Day 348: Just a coffee boy.

1/ A drunk George Papadopoulos bragged about the political dirt Russia had on Hillary Clinton to Australia's top diplomat at a London bar in May 2016. Australian officials passed the information about Papadopoulos to their American counterparts two months later, when leaked Democratic emails began appearing online. The FBI opened its counterintelligence investigation in July 2016 into Russia's attempts to disrupt the election following the revelation that the Trump campaign had information about the DNC's hacked emails Trump and his advisers have dismissed Papadopoulos' campaign role as just a "coffee boy." (New York Times)

2/ Trump suggested that former Hillary Clinton aide Huma Abedin should face jail time after the State Department posted emails it found on Anthony Weiner's computer. Abedin had forwarded State Department passwords to her personal Yahoo account. In a tweet, Trump called on the "deep state" Justice Department to prosecute both Abedin and James Comey. (Washington Post)

3/ Orrin Hatch will retire at the end of the year, resisting pressure from Trump to seek an eighth term. The move opens the door for Mitt Romney to run for the seat. During the 2016 campaign, Romney called then-candidate Trump a "fraud" and "phony" who was unfit to serve. Hatch is 83-years-old and the longest-serving Senate Republican. (New York Times / Politico)

4/ 2017 was the safest year on record for commercial passenger air travel with airlines recording no commercial passenger jet deaths. Trump took credit for the record on Twitter, but didn't provide details what he did to improve airline safety. (Reuters / The Hill)

  • Workplace deaths in the coal mining industry increased last year to their highest point in three years. 15 miners died on the job in 2017, compared with eight in 2016. (The Hill)

5/ White House aides are worried about 2018 as several senior officials are expected to depart in the coming year – with no replacements lined up – and Robert Mueller's Russia investigation looms. Aides expect few things to get done in Washington this year as they head into a contentious midterm election season. (Politico)

  • Democrats are already campaigning for 2020. Many Democrats and some Republicans say there's a chance Trump may not be on the ballot in 2020 for any number of reasons: He resigns; gets removed from office; chooses not to seek re-election; or loses in a GOP primary. Steve Bannon placed Trump's odds of completing his first term at 30%. (NBC News)

6/ More women than ever are considering a run for governor. At least 79 women — 49 Democrats and 30 Republicans — are running for governor or seriously considering it as filing deadlines approach. A record 34 women ran for governor in 1994. (Washington Post)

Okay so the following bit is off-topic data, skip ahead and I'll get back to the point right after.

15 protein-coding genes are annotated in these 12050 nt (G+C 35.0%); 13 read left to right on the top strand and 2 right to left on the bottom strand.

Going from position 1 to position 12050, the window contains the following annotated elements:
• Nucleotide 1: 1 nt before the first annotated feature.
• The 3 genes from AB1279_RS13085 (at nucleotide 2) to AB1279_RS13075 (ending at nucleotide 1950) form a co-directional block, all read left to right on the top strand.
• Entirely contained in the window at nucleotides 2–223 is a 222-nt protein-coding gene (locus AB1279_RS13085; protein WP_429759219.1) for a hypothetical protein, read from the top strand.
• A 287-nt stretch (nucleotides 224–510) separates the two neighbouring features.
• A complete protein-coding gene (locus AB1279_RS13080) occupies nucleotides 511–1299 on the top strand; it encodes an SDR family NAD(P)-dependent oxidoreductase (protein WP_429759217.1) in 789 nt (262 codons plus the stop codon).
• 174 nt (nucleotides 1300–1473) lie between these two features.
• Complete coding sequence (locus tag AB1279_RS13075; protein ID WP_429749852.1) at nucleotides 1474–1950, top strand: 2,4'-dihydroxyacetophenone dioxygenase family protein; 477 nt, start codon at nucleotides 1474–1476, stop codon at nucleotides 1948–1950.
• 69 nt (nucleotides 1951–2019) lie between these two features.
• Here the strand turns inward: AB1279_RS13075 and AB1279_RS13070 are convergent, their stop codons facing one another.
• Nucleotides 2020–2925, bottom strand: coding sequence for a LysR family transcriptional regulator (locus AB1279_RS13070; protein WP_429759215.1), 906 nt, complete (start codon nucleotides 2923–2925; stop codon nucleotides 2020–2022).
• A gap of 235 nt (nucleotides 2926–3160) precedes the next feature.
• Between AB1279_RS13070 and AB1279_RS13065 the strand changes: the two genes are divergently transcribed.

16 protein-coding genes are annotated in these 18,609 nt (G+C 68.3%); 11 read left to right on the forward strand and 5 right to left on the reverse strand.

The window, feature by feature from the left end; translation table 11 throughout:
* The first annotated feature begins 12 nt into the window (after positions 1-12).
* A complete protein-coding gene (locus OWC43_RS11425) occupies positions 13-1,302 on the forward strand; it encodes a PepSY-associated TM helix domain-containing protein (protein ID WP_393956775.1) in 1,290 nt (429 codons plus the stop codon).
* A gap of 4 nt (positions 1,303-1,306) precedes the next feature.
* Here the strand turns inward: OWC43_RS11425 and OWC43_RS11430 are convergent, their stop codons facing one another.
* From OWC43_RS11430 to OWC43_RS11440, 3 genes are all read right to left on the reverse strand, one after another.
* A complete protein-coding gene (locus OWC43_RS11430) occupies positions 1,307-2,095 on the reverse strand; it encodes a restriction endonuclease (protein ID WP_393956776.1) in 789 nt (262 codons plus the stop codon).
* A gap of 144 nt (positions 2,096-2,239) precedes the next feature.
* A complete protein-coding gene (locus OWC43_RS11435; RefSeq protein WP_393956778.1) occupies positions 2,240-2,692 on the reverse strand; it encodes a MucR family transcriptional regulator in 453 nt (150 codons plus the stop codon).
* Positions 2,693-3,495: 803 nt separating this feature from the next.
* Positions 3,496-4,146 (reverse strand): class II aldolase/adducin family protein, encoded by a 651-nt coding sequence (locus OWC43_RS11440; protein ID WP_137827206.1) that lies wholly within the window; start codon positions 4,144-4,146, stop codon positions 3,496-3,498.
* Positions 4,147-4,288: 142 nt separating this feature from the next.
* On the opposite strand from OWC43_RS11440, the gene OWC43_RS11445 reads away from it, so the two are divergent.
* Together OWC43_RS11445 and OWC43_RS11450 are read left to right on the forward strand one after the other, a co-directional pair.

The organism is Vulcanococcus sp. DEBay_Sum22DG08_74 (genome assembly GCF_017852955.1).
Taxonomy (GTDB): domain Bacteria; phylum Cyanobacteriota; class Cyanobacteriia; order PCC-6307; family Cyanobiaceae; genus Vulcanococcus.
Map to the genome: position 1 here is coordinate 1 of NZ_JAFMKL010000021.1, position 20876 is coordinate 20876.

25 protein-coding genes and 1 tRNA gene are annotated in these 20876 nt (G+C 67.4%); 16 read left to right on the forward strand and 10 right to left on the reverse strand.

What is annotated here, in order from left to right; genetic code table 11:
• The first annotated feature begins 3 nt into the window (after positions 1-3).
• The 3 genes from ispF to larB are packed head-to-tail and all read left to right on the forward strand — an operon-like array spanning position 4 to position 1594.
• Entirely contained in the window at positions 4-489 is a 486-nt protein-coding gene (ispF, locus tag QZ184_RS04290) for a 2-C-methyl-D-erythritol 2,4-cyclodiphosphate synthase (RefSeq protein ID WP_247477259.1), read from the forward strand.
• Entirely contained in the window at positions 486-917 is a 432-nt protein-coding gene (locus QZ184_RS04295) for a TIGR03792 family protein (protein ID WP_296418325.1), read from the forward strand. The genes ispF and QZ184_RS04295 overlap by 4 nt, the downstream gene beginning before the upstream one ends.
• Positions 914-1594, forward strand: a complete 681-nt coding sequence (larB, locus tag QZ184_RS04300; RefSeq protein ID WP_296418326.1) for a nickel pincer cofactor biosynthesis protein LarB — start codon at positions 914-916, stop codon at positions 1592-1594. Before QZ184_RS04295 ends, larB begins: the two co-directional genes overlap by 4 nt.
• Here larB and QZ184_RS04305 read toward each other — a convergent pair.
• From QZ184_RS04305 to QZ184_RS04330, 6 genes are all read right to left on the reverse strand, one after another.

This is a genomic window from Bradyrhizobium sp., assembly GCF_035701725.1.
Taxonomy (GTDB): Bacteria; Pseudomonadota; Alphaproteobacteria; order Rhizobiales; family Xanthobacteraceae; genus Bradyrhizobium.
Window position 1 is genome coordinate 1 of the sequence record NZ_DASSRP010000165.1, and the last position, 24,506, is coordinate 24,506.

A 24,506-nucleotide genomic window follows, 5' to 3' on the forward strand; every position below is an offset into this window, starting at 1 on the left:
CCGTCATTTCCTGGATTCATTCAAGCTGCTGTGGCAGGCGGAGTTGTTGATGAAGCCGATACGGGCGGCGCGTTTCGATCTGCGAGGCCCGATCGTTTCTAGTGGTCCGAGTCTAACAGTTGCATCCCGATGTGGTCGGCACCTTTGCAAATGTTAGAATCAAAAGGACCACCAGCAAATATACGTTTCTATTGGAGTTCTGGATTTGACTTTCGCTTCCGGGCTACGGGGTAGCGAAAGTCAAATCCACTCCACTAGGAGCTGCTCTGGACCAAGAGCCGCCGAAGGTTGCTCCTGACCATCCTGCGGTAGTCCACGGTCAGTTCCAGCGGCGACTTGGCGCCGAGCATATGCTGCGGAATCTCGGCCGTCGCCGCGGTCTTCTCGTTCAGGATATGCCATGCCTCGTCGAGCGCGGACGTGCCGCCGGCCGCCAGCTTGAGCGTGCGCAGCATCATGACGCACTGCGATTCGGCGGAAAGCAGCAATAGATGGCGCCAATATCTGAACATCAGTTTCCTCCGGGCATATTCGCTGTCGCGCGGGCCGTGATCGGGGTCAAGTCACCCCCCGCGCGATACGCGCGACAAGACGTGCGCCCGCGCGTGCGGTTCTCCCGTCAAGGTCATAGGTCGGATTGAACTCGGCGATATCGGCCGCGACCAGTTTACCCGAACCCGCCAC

• Elizabeth Warren is positioned to run for president in 2020 if she decides to. (Politico)

  • Kirsten Gillibrand's voting record suggests she's running for president in 2020. Gillibrand's record is consistently anti-Trump. (Washington Post)


Notables.

  1. Trump has made 1,950 false or misleading claims in 347 days – an average of 5.6 claims a day. (Washington Post)

  2. Anthony Scaramucci is telling friends that Trump misses him and want him back in the West Wing. (The Daily Beast)

  3. Trump rescinded proposed rules that would have required companies to disclose the chemicals used in fracking. (Associated Press)

  4. The Interior Department won't criminally prosecute energy companies and other businesses that accidentally kill migratory birds, reversing a longstanding practice at the agency. (Reuters)

  5. Trump renewed leases for a copper and nickel mining operation on the border of Minnesota's Boundary Waters Canoe Area Wilderness, which reversed an Obama-era decision. (Washington Post)

  6. Trump scrapped Obama's proposal for the federal government to underwrite half the cost of an Amtrak tunnel connecting New Jersey to Penn Station. (Crain's New York)

  7. The Justice Department wants a question about citizenship to be added to the 2020 census. Critics say the move could limit participation by immigrants who fear that the government could use the information against them. (ProPublica)

  8. South Korea proposed holding high-level talks with North Korea, a day after Kim Jong-un suggested inter-Korean dialogue to discuss easing military tensions and his country's participation in the Winter Olympics in the South. (New York Times)

  9. Trump tweeted that the US is watching the "brutal and corrupt Iranian regime" amid deadly protests in the country. The State Department lists Iran as a state sponsor of terrorism. (CNN)

  10. Trump tweets the US "foolishly" handed Pakistan more than $33 billion in aid over the last 15 years while getting "nothing but lies and deceit" in return. He's pledged to put a stop to it. (Reuters)

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